-Strumelia proverb c.1990

updated by @strumelia: 05/06/16 12:13:37PM
Brian G.
Brian G.
@brian-g
8 years ago
94 posts

 

 

Hi Marg,

Yes, regular playing and aging of wood in music instruments does help create a more resonant tone, and it’s not the strings. Humidity and “creep” (a glue’s tendency to pull apart slowly when it is put under a continuous load) are believed to be mostly responsible.  It is known that playing regularly in high humidity environments leads to a decrease in loss coefficient (the degree to which the wood dissipates vibrational energy via internal friction) and an increase in stiffness (Hunt and Balsan 1996).  Evidence by Beavitt (1996) shows that creep facilitated by humidity cycling changes the overtone spectrum of an instrument, making it more resonant and more sonorous.  Creep in newly strung instruments is accelerated by vibration absorption in the wood which is why you can help a new instrument settle in faster by playing it or exposing it (via those “blaring speakers” Ken mentions, for example) to those vibrations (Segerman 1996, 2001). It’s also been shown that the gradual loss of hemicellulose in wood (as it decomposes with time) lowers its density without affecting its Young’s modulus (one of the most important determinants of the acoustic properties of a material), which improves the sound radiation coefficient of the wood (another important determinant)(Bucur 2006).  In fact, that understanding has led to some very interesting research in aging soundboards by deliberately infecting the wood with fungus to lower its density while keeping the Young’s modulus constant, again improving the sound radiation coefficient (Zierl 2005, Schwarze 2012).  

Strings also have an effect on tone, depending on their material, age, etc. but they are not responsible for the sweeter sound of aged instruments, except insofar as if you are like me, and much prefer the warmer "deader" sound of old strings that have built up a layer of crud on them (from shed skin cells, oils etc) compared to the brighter sound of brand new strings. (And yes, I realize I'm in a very small minority here with that preference).

Hope that helps a little.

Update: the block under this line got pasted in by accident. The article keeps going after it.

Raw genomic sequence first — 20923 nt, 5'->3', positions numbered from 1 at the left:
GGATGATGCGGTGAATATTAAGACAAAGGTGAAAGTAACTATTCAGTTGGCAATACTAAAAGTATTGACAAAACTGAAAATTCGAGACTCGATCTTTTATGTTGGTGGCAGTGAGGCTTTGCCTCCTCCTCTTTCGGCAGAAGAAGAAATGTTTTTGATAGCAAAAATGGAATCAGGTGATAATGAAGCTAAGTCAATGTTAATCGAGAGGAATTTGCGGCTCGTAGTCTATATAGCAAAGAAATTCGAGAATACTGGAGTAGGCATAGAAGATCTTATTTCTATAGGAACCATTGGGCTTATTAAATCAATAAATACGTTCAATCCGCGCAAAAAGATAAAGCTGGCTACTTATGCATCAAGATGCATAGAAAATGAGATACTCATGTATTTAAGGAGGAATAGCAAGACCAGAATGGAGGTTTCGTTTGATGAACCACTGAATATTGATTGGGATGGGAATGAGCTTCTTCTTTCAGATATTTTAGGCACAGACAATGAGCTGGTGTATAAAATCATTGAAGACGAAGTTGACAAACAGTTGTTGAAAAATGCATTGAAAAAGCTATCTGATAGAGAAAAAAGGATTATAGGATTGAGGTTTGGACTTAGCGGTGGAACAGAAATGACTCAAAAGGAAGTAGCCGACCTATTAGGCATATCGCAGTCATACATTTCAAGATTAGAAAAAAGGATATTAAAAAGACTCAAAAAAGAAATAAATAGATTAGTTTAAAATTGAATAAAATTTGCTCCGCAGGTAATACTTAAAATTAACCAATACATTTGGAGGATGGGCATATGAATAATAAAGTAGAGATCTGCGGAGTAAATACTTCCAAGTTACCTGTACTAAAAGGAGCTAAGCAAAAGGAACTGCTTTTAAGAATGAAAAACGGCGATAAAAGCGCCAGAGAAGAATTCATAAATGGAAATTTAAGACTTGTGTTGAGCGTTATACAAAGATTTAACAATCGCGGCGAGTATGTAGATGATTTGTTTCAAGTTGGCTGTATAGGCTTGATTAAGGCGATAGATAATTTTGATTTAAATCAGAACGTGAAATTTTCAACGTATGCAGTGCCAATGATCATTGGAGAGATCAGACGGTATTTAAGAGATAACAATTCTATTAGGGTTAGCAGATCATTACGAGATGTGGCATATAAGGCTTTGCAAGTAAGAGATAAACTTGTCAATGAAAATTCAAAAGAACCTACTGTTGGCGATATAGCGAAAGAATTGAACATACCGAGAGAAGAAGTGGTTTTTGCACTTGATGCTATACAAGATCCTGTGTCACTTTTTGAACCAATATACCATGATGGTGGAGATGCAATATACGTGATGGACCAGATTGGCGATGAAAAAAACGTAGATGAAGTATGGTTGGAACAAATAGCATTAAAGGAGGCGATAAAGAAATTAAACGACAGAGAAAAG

Kind regards,

Brian

 

HUNT, D. G., AND E. BALSAN. 1996. Why old fiddles sound sweeter. Nature 379: 681.

BEAVITT, A. 1996. Humidity cycling. Strad (Nov): 916–920

SEGERMAN, E. 1996. Wood structure and what happened in the Hunt & Balsan experiment. Fellowship of Makers and Researchers of Historical Instruments Quaterly 84, Communication 1471: 53–55.

SEGERMAN, E. 2001. Some aspects of wood structure and function. Journal of the Catgut Acoustical Society 4: 5–9.

BUCUR, V. 2006. Acoustics of wood, 2nd ed. Springer Series in Wood Science, Springer, Berlin, Heidelberg, Germany.

ZIERL, B. 2005. Obtaining the perfect violin sound - with fungi. Website https://www.empa.ch/web/s604/01-pilzholz [Accessed 06 May 2016].

Max Delbrück Center for Molecular Medicine. "Treatment with fungi makes a modern violin sound like a Stradivarius." ScienceDaily. ScienceDaily, 8 September 2012. <www.sciencedaily.com/releases/2012/09/120908081611.htm>.


updated by @brian-g: 05/06/16 07:25:56PM
Dan
Dan
@dan
8 years ago
183 posts

I know a newly finished piece may take a few days to find its voice. I believe it has to do with the piece relaxing. That is, the wood has been forced to conform to a specific shape. If you take a piece of wood, cold bend it in a curve, then let the piece cycle through several dry/humid and hot/cold cycles it will for the most part hold its shape.  The wood has a memory but will relax in the new shape after several cycles. The instrument will vibrate "better" once relaxed. Remember the wood is going from living wet to balanced dry in its environment. This process takes years. You can force it by placing it in a hot/dry kiln and temper the lignin in the wood. It speeds the process but in turn changes the way the wood reacts to its environment.